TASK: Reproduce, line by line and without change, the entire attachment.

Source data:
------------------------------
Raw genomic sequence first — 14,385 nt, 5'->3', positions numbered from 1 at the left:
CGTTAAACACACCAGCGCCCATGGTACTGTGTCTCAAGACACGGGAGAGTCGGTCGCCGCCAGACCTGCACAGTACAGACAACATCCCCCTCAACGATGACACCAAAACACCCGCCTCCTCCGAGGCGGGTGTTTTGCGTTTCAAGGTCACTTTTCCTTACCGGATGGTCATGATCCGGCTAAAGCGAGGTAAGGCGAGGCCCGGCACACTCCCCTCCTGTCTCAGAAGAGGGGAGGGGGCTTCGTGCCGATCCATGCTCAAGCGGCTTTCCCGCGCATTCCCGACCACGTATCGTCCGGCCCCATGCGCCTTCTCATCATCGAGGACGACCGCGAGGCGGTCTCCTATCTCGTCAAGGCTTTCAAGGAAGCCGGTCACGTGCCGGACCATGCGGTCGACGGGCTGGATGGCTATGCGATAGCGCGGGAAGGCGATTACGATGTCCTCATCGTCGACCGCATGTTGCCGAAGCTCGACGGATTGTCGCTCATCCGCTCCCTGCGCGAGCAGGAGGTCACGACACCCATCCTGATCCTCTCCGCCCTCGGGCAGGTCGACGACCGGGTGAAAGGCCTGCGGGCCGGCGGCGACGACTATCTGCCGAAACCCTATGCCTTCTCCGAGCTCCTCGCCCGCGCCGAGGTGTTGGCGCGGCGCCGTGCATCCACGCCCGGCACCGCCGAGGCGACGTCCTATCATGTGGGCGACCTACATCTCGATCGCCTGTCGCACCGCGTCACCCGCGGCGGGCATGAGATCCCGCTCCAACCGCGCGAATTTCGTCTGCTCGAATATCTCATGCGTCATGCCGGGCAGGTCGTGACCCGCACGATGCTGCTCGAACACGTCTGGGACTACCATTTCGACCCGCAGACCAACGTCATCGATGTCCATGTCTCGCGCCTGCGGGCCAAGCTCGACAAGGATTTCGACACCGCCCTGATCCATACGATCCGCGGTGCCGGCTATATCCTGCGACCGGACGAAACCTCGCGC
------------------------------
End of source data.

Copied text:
Raw genomic sequence first — 14,385 nt, 5'->3', positions numbered from 1 at the left:
CGTTAAACACACCAGCGCCCATGGTACTGTGTCTCAAGACACGGGAGAGTCGGTCGCCGCCAGACCTGCACAGTACAGACAACATCCCCCTCAACGATGACACCAAAACACCCGCCTCCTCCGAGGCGGGTGTTTTGCGTTTCAAGGTCACTTTTCCTTACCGGATGGTCATGATCCGGCTAAAGCGAGGTAAGGCGAGGCCCGGCACACTCCCCTCCTGTCTCAGAAGAGGGGAGGGGGCTTCGTGCCGATCCATGCTCAAGCGGCTTTCCCGCGCATTCCCGACCACGTATCGTCCGGCCCCATGCGCCTTCTCATCATCGAGGACGACCGCGAGGCGGTCTCCTATCTCGTCAAGGCTTTCAAGGAAGCCGGTCACGTGCCGGACCATGCGGTCGACGGGCTGGATGGCTATGCGATAGCGCGGGAAGGCGATTACGATGTCCTCATCGTCGACCGCATGTTGCCGAAGCTCGACGGATTGTCGCTCATCCGCTCCCTGCGCGAGCAGGAGGTCACGACACCCATCCTGATCCTCTCCGCCCTCGGGCAGGTCGACGACCGGGTGAAAGGCCTGCGGGCCGGCGGCGACGACTATCTGCCGAAACCCTATGCCTTCTCCGAGCTCCTCGCCCGCGCCGAGGTGTTGGCGCGGCGCCGTGCATCCACGCCCGGCACCGCCGAGGCGACGTCCTATCATGTGGGCGACCTACATCTCGATCGCCTGTCGCACCGCGTCACCCGCGGCGGGCATGAGATCCCGCTCCAACCGCGCGAATTTCGTCTGCTCGAATATCTCATGCGTCATGCCGGGCAGGTCGTGACCCGCACGATGCTGCTCGAACACGTCTGGGACTACCATTTCGACCCGCAGACCAACGTCATCGATGTCCATGTCTCGCGCCTGCGGGCCAAGCTCGACAAGGATTTCGACACCGCCCTGATCCATACGATCCGCGGTGCCGGCTATATCCTGCGACCGGACGAAACCTCGCGC